I used to hate baking. It felt like such a chore, especially since I would, as a novice, accidentally get flour and butter all over the kitchen and my face, like a hyperactive child. With cooking, I feel like I can always make adjustments, add in different/new ingredients – I can be somewhat creative. Many say that cooking is like an art, while baking is a science.
Well, to those who believe in the “model minority” archetype, I was/am a bad Asian-American and did/do not excel in the sciences. (I used to drive my biology teacher insane by asking “how does __________ know to do that? Does it have its own brain?”)
So, the process of baking used to feel akin to the dread I’d experience whilst doing the physics homework that I barely understood (I have nightmares about taking a physics test at least once a month). I didn’t grasp the purpose of baking powder or soda. I didn’t know why I was doing what I was doing, which is a crucial step before becoming a bit more inventive. And, without this knowledge, I felt doomed to fail.
As a high-strung, anxiety-ridden, productivity-oriented individual, there was nothing worse than dry-ass cake, unevenly baked brownies, hard-as-fuck pastry dough.
Lucky for me, my husband is super into sweets. Like, I have to hide Nutella in a secret location in order to get any for myself. Because I tend to absorb and reflect the things people love, I started to enjoy desserts, too. And, importantly, I slowly and painstakingly started to learn that a dry cake wasn’t some kind of signifier of how awful I am as a human being.
As my love for desserts increased, so did my enjoyment of the baking process. I began to understand more of the “science” behind the process, and can now identify why something doesn’t taste quite right. Strangely enough, I think that this has been important to my growth as a person. It’s almost impossible to fix a baked good, the way one can sometimes can with a stew, soup, roasted dish, etc. Baking (and in particular, failed baking) is teaching me how to embrace my unsuccessful endeavors. Once something is out of the oven, that shit is finished. If it’s not good, I have to sit with it. And rather than ask, “Yejin, why are you the worst and the biggest failure who has ever walked the face of this planet?” I can (sometimes) laugh, feel slightly bad that I’ve wasted a little bit of money, but feel glad that I’ve learned something from the process.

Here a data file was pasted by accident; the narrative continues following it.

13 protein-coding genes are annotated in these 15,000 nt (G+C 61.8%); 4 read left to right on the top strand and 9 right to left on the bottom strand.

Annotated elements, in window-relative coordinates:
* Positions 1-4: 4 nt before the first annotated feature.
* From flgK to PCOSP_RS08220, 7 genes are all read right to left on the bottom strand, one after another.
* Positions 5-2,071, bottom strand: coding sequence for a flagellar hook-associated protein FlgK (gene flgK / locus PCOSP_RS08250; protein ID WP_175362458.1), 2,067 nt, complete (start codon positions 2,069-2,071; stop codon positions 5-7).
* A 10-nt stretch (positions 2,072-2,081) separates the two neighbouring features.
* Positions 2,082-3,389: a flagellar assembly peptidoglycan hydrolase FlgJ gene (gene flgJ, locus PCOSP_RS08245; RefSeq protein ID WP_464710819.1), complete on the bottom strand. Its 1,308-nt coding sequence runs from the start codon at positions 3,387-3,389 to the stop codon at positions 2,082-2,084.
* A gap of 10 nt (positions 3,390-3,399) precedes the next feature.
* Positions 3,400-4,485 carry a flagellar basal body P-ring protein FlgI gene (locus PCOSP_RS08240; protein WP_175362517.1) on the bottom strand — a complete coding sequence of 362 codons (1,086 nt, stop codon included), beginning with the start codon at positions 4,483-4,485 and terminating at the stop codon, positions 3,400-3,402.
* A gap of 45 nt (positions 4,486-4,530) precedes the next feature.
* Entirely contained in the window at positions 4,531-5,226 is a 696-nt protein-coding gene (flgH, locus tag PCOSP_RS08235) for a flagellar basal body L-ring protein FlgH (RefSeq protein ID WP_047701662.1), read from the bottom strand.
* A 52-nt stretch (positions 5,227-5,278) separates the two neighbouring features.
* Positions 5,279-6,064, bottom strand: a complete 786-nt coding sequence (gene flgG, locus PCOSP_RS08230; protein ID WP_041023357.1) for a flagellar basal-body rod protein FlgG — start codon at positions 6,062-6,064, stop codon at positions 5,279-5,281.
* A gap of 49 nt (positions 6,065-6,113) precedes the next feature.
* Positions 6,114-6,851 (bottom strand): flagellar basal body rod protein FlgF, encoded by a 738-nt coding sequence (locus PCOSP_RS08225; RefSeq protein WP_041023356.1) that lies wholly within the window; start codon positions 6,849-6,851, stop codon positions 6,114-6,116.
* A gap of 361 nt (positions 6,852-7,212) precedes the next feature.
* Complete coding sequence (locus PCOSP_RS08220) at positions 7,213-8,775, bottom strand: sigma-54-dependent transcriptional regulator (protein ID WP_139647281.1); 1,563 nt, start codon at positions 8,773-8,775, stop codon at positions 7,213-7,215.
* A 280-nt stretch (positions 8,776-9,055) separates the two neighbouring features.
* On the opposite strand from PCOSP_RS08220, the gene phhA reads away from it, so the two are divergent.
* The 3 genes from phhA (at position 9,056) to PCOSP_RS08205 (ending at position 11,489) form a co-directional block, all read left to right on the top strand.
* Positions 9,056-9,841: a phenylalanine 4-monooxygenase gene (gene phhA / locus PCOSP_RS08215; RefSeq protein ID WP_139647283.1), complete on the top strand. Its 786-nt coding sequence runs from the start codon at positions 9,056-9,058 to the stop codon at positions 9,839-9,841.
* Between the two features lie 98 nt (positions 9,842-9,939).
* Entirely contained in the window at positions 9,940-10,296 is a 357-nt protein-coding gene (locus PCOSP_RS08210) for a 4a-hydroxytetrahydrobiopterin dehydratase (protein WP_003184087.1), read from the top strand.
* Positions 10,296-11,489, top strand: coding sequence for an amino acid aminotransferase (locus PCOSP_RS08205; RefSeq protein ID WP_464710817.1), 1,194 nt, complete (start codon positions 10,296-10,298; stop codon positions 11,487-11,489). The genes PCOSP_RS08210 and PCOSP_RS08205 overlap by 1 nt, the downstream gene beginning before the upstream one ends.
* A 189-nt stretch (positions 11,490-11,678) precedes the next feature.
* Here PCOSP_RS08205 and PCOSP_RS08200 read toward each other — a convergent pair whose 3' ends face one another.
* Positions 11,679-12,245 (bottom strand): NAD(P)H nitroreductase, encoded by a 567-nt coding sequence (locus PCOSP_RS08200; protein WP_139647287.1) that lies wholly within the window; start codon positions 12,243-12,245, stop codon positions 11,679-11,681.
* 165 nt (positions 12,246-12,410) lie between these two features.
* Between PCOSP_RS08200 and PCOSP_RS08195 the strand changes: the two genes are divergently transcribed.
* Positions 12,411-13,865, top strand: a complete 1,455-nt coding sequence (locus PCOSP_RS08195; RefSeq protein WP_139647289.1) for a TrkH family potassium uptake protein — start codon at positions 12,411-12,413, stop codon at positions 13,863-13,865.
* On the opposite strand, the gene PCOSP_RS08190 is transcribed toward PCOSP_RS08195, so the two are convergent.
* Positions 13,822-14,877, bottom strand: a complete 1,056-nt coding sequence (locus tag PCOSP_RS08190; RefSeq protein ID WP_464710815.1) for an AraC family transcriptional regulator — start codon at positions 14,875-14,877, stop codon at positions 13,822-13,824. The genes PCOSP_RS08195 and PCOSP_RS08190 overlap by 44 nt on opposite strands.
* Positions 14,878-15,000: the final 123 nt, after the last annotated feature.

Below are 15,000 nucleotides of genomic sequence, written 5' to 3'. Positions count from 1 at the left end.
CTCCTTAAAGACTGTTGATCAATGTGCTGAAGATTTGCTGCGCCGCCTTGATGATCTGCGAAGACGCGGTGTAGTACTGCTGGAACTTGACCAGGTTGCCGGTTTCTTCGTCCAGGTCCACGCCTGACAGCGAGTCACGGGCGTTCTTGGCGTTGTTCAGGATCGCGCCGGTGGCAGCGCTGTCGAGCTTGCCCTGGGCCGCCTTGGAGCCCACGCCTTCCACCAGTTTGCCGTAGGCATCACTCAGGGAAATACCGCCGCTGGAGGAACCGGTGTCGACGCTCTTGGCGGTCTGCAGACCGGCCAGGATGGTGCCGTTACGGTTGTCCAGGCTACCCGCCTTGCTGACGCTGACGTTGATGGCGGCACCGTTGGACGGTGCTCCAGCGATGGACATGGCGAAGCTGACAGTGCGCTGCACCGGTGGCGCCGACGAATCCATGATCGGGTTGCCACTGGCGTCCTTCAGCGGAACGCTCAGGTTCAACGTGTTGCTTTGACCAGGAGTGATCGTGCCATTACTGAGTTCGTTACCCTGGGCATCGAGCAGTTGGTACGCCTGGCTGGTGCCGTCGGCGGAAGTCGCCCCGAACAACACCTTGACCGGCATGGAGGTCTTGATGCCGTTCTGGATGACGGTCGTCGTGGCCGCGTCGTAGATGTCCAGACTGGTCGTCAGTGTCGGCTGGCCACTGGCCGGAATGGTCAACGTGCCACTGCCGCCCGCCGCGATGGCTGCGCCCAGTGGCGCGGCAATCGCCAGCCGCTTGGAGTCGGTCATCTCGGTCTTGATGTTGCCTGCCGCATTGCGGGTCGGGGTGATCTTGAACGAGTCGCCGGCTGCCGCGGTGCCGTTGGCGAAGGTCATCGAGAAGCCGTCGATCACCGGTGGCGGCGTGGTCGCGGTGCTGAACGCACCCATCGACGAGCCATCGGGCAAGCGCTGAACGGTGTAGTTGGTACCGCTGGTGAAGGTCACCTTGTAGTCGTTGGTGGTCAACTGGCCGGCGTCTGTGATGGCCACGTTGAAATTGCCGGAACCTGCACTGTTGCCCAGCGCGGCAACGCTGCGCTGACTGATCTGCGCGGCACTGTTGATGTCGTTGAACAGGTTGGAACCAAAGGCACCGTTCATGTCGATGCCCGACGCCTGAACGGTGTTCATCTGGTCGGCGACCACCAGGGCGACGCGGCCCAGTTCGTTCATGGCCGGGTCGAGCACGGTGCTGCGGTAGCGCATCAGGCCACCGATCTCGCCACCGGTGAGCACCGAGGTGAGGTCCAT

When drama comes from external forces, I tend to stay away. When it comes to judging myself, I’m as dramatic as they come. I’ve realized that sometimes I’m hardest on myself when I don’t actually want to hold myself accountable. This way, I don’t have to listen to someone else’s criticism, because my own judgement is already the harshest and meanest. There is some weird sort of selfishness and self-indulgence that comes with my specific brand of self-loathing. And if I can help solve for this oddly masochistic practice of running away from my own agency by baking and eating sweet things, then I guess I have no choice but to continue getting rounder and rounder. So, I’m publicly committing myself to baking and eating a lot more cakes, muffins, pies, and scones. For the sake of humanity, obviously.
And now, here’s one of my favorite scone recipes:
2 ¼ cups of all-purpose flour
¼ cup plus 1 tablespoon of sugar
1 ½ teaspoon of baking powder
¼ teaspoon of baking soda
½ teaspoon of kosher salt
1 cup of sliced almonds
2/3 cup of buttermilk
1 teaspoon of vanilla extract
1 stick of cold unsalted butter, cut into 1 cm cubes
2 tablespoons of milk
Turbinado sugar for sprinkling
- Preheat the oven to 375°F.
- While the oven is heating, mix the flour, sugar, baking powder, baking soda, and salt in a medium bowl. Add the almonds, and stir to combine.
- In a small bowl or measuring cup, whisk together the buttermilk and vanilla.
- Cut the cold butter into the flour mixture. You have two options for this step: (1) use a food processor and pulse the mixture until you have a crumb-like mixture, or (2) use two knives or a pastry cutter to literally cut the butter into the flour (on a cutting board) until you have tiny pieces of butter.
- Place the mixture into a large bowl. Add the buttermilk/vanilla mixture to the dry ingredients and stir to combine. Once the ingredients are just mixed, pour the mixture onto your cutting board and gently knead the dough together until it us just combined. Do not knead too much – this will alter the consistency of the scones.
- Pack the mixture into a ball, and place down onto a floured surface. Gently pat the ball down until it is about ¾ of an inch thick. With a knife, cut the circular shaped dough into eight pieces.
- Place the pieces onto a parchment-paper lined baking sheet. Brush the scones with milk and sprinkle with sugar.
- Place the scones into the oven, and bake for about 18 minutes. You want them to be a little golden brown, so check on your scones after about 15 minutes.
- Take your scones out of the oven, and let them cool for about five minutes on a cookie sheet. Cut the scones horizontally and fill with your favorite jam! I’ve personally been rather fond of blueberry jam, as of late.
Coming Up: Menu Series: Forcing Myself Out of a Funk